UCL Mathematical & Physical Sciences


COVID-19: UCL academics mobilise to provide critical advice and expert comment

13 March 2020

As coronavirus spreads around the world, UCL experts are taking a prominent role in advancing public knowledge about the virus by advising world leaders, providing expert comment in the media and urgently researching new ways of tackling COVID-19.

    Top row (l-r): Professor Martina Micheletti, Professor David Alexander, Dr Jennifer Rohn, Professor Francois Balloux, Professor Rachel McKendry, Professor Judith Breuer. Bottom row (l-r): Professor Susan Michie, Professor Mariana Mazzucato, Professor

A key strength of the UCL community is its ability to work across disciplines and with colleagues, partners and industry to help address the biggest challenges facing the world today.

UCL researchers are working in the vanguard of helping find cure, improving diagnosis and are advising Government here in the UK and globally. In addition, they are helping to inform public knowledge by providing expert comment on issues as varied as predictions on virus spread, panic buying and stockpiling, broadband provision, and the economic and political impact of the pandemic.

Professor Judith Breuer (UCL Division of Infection & Immunity) is advising the Government on the use of viral genomics to help control the outbreak, and Professor Susan Michie (UCL Psychology & Language Sciences) is advising the UK government-convened advisory group, the Scientific Pandemic Influenza Group on Behavioural Science (SPI-B): 2019 Novel Coronavirus (COVID19).

Professor Rachel McKendry (London Centre for Nanotechnology at UCL and i-sense) and Professor Ingemar Cox (UCL Computer Science) are leading a team developing rapid tests and tracking systems for COVID-19 in collaboration with the World Health Organization, Public Health England and Africa CDC, while Professor Martina Micheletti (UCL Biochemical Engineering) is working with Oxford colleagues to develop a potential vaccine.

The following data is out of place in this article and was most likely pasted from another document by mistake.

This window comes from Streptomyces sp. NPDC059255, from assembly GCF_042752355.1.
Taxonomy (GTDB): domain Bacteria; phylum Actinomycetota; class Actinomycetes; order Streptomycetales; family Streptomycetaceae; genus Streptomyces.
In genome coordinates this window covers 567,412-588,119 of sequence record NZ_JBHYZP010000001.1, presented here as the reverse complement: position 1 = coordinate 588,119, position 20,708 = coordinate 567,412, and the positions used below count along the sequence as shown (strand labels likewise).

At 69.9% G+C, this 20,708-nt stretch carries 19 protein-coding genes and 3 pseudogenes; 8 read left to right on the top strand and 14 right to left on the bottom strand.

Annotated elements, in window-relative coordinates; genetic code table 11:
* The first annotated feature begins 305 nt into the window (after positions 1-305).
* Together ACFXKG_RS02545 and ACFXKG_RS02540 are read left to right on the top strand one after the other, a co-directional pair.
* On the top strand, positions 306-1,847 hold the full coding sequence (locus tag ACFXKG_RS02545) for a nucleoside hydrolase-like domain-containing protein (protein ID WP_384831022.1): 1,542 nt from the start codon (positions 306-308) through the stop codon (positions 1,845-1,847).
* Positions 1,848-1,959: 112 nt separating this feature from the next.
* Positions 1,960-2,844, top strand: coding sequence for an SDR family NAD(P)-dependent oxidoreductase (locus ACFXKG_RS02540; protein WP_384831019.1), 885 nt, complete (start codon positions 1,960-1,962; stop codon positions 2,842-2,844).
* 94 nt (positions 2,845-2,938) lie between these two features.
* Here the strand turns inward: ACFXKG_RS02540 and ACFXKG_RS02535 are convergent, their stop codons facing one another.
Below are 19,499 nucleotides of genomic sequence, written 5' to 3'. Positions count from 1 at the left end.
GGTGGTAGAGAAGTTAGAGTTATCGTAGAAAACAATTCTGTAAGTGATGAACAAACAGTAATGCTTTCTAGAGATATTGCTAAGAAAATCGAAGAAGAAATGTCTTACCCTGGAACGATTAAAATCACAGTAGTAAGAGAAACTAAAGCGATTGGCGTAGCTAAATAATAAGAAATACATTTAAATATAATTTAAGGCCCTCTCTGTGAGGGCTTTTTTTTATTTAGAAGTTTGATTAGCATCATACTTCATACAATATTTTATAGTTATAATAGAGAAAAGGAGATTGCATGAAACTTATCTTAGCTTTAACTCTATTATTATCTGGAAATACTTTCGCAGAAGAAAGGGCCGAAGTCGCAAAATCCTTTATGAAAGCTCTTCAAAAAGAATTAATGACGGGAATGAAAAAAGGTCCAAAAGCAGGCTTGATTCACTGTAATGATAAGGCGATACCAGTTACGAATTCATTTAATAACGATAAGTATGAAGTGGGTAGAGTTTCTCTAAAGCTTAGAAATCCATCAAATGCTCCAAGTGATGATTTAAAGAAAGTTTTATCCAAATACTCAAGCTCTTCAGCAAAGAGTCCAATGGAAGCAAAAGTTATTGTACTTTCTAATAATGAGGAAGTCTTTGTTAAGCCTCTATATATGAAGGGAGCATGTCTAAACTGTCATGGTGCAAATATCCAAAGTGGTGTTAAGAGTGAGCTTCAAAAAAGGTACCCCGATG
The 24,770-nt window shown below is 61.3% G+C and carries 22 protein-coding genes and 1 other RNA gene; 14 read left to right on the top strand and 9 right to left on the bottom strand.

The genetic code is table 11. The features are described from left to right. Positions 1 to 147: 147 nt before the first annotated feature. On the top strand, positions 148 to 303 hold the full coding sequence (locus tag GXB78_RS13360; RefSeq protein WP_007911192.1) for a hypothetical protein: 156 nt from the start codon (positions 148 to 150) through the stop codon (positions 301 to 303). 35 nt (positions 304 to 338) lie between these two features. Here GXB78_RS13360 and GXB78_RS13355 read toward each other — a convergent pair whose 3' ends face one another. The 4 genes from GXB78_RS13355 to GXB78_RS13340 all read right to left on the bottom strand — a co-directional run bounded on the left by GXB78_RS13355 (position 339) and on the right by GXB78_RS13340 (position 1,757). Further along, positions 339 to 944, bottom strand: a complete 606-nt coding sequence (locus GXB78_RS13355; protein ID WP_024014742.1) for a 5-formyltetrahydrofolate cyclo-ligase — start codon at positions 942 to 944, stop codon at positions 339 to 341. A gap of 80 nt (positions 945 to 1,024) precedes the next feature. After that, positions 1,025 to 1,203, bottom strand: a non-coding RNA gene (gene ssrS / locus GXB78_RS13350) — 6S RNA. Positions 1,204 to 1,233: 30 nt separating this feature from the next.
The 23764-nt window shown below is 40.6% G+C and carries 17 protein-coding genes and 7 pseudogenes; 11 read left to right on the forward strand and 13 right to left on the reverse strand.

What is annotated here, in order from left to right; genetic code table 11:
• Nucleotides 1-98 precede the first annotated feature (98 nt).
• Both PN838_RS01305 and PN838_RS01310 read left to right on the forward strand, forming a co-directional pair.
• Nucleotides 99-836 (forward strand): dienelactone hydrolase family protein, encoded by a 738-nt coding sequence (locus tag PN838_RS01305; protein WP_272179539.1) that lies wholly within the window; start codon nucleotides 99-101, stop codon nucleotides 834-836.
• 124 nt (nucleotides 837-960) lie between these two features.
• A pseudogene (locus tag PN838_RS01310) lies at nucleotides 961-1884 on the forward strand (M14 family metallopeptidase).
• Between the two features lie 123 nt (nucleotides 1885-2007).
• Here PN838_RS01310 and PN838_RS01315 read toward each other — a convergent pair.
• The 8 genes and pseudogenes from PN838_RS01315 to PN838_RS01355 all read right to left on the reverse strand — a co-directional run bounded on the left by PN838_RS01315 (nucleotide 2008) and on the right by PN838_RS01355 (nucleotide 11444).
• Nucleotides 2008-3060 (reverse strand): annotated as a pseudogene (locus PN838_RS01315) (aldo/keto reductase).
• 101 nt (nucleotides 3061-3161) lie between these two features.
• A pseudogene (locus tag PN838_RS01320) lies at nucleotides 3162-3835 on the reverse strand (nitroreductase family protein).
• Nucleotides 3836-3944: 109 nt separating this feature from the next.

Others at UCL are working on monitoring people who have been tested, predicting the outbreak’s future, and developing digital platforms for community-based care.

Here in UCL in the Media, we feature the work of UCL colleagues who are providing critical advice and expert comment to world leaders and the public on COVID-19 and its impact through numerous appearances on TV, radio, print and online news sources:

  • Coronavirus “likely to be here to stay” COVID-19 coronavirus is likely to remain in the population in the long-term, but fatalities are expected to go down as an increasing proportion of the population builds up immunity to the virus, explains Professor Francois Balloux (UCL Genetics, Evolution & Environment). (9 March 2020) Read: Telegraph (£) 
  • Did coronavirus jump from animals to people? Professor Kate Jones (UCL Genetics, Evolution & Environment) comments on the likelihood of bats being the original source of COVID-19 coronavirus, as well as discussing what might explain the rise in infectious diseases coming from animals more generally. (25 February 2020) Read: BBC News 
  • UK not prepared for a pandemic Public Health England would be overrun if the COVID-19 coronavirus reached pandemic levels, especially as most factories for crucial supplies are in China or Southeast Asia, explains Dr Gordon Woo (UCL Institute for Risk & Disaster Reduction). (17 February 2020) Read: Times (£) 
  • Coronavirus not far off becoming a pandemic “The 2019-nCov coronavirus outbreak has already surpassed its cousin Sars in terms of the number of cases confirmed,” explains Dr Jennifer Rohn (UCL Medicine) who argues the outbreak is close to being declared a pandemic. (5 February 2020) Read: Guardian 
  • Coronavirus prevention must learn SARS lessons “Several unique opportunities to perform studies and evaluations of a range of therapeutic and preventive interventions at the peak of the SARS and MERS outbreaks were lost due to delays,” explains Professor Ali Zumla (UCL Infection & Immunity). (30 January 2020) Read: Globe & Mail 



  • Top row (l-r): Professor Martina Micheletti, Professor David Alexander, Dr Jennifer Rohn, Professor Francois Balloux, Professor Rachel McKendry, Professor Judith Breuer. Bottom row (l-r): Professor Susan Michie, Professor Mariana Mazzucato, Professor Christina Pagel, Professor Helene Joffe, Professor Rose Luckin, Dr Brian Klaas